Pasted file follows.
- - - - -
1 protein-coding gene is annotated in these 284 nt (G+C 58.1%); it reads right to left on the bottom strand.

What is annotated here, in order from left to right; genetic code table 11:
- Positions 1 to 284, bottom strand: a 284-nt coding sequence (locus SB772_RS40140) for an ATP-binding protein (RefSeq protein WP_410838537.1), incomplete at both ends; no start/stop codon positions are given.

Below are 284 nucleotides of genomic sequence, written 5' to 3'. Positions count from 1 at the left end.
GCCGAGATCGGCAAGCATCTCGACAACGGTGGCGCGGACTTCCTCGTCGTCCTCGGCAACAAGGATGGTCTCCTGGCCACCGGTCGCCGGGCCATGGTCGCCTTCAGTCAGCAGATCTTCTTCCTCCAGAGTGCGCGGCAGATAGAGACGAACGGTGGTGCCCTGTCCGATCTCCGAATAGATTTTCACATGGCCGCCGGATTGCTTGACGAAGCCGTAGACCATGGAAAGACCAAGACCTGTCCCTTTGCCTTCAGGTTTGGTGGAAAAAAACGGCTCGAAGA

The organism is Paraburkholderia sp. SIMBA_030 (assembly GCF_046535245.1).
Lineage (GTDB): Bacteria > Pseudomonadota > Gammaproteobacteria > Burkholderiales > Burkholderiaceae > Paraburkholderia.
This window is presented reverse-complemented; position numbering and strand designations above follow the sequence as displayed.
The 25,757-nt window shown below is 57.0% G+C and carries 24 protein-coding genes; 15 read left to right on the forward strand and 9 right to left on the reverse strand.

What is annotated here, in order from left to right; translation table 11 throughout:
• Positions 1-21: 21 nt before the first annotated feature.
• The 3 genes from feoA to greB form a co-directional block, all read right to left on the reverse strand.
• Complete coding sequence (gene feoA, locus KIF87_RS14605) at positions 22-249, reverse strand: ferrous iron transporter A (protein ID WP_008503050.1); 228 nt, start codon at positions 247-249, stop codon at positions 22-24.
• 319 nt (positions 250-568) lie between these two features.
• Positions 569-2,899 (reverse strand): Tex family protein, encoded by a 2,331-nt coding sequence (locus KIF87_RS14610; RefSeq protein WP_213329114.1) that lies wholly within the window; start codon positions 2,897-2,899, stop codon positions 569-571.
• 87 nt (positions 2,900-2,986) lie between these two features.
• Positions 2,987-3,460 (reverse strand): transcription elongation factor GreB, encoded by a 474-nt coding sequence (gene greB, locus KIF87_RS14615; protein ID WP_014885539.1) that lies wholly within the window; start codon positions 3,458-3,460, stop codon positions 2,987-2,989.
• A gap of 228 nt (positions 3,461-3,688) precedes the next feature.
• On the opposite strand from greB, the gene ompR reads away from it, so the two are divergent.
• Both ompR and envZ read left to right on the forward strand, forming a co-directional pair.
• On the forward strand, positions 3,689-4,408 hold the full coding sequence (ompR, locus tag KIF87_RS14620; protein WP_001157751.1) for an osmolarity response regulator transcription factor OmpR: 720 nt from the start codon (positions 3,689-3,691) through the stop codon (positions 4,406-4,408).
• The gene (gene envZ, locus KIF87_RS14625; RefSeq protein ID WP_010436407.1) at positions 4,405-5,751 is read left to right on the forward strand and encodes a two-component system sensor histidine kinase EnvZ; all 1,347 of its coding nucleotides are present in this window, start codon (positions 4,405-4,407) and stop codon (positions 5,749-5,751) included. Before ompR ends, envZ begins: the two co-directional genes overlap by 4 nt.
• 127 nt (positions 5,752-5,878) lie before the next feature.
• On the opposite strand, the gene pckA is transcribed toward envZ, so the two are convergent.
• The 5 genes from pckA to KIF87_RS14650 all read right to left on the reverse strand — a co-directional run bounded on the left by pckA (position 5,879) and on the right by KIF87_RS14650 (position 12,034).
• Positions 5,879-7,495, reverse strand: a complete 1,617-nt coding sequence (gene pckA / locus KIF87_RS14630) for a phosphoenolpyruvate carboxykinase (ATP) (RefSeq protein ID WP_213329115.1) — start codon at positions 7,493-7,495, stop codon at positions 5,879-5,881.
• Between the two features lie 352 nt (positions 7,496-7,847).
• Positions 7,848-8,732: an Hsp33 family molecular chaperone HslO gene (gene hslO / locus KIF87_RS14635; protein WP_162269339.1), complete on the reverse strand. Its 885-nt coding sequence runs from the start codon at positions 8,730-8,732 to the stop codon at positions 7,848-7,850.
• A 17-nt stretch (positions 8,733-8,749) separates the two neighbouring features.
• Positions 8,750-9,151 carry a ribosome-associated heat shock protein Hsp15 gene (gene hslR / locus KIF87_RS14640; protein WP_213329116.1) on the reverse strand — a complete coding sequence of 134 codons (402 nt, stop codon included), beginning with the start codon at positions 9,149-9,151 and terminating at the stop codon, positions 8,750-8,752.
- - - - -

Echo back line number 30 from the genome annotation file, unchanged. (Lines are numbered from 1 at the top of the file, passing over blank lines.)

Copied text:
• Positions 8,750-9,151 carry a ribosome-associated heat shock protein Hsp15 gene (gene hslR / locus KIF87_RS14640; protein WP_213329116.1) on the reverse strand — a complete coding sequence of 134 codons (402 nt, stop codon included), beginning with the start codon at positions 9,149-9,151 and terminating at the stop codon, positions 8,750-8,752.